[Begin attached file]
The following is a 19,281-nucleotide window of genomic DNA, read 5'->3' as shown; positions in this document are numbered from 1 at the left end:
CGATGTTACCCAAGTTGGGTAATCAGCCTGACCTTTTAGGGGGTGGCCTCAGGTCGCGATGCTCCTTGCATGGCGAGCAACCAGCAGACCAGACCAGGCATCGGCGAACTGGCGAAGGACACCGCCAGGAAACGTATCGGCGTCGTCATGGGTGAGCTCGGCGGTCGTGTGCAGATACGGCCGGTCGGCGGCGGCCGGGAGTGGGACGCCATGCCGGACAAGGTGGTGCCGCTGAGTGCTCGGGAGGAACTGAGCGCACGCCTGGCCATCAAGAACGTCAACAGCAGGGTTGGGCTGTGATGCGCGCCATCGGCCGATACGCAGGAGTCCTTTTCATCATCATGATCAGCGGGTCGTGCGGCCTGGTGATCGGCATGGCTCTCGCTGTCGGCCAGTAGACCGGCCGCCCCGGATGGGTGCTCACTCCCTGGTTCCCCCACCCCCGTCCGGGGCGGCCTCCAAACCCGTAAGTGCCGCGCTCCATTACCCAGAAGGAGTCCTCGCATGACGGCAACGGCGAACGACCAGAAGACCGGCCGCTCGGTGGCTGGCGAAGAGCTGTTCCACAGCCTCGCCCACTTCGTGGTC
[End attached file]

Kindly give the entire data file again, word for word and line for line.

The following is a 19,281-nucleotide window of genomic DNA, read 5'->3' as shown; positions in this document are numbered from 1 at the left end:
CGATGTTACCCAAGTTGGGTAATCAGCCTGACCTTTTAGGGGGTGGCCTCAGGTCGCGATGCTCCTTGCATGGCGAGCAACCAGCAGACCAGACCAGGCATCGGCGAACTGGCGAAGGACACCGCCAGGAAACGTATCGGCGTCGTCATGGGTGAGCTCGGCGGTCGTGTGCAGATACGGCCGGTCGGCGGCGGCCGGGAGTGGGACGCCATGCCGGACAAGGTGGTGCCGCTGAGTGCTCGGGAGGAACTGAGCGCACGCCTGGCCATCAAGAACGTCAACAGCAGGGTTGGGCTGTGATGCGCGCCATCGGCCGATACGCAGGAGTCCTTTTCATCATCATGATCAGCGGGTCGTGCGGCCTGGTGATCGGCATGGCTCTCGCTGTCGGCCAGTAGACCGGCCGCCCCGGATGGGTGCTCACTCCCTGGTTCCCCCACCCCCGTCCGGGGCGGCCTCCAAACCCGTAAGTGCCGCGCTCCATTACCCAGAAGGAGTCCTCGCATGACGGCAACGGCGAACGACCAGAAGACCGGCCGCTCGGTGGCTGGCGAAGAGCTGTTCCACAGCCTCGCCCACTTCGTGGTC